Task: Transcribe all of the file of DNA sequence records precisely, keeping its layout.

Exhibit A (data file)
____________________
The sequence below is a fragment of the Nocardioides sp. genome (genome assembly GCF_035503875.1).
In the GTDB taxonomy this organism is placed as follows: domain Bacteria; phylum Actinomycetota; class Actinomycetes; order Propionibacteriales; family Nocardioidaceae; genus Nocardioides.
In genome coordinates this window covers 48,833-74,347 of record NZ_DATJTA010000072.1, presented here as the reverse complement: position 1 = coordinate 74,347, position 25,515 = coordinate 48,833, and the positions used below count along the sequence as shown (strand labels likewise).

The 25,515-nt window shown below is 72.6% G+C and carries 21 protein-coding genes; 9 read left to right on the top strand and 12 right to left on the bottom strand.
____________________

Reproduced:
The sequence below is a fragment of the Nocardioides sp. genome (genome assembly GCF_035503875.1).
In the GTDB taxonomy this organism is placed as follows: domain Bacteria; phylum Actinomycetota; class Actinomycetes; order Propionibacteriales; family Nocardioidaceae; genus Nocardioides.
In genome coordinates this window covers 48,833-74,347 of record NZ_DATJTA010000072.1, presented here as the reverse complement: position 1 = coordinate 74,347, position 25,515 = coordinate 48,833, and the positions used below count along the sequence as shown (strand labels likewise).

The 25,515-nt window shown below is 72.6% G+C and carries 21 protein-coding genes; 9 read left to right on the top strand and 12 right to left on the bottom strand.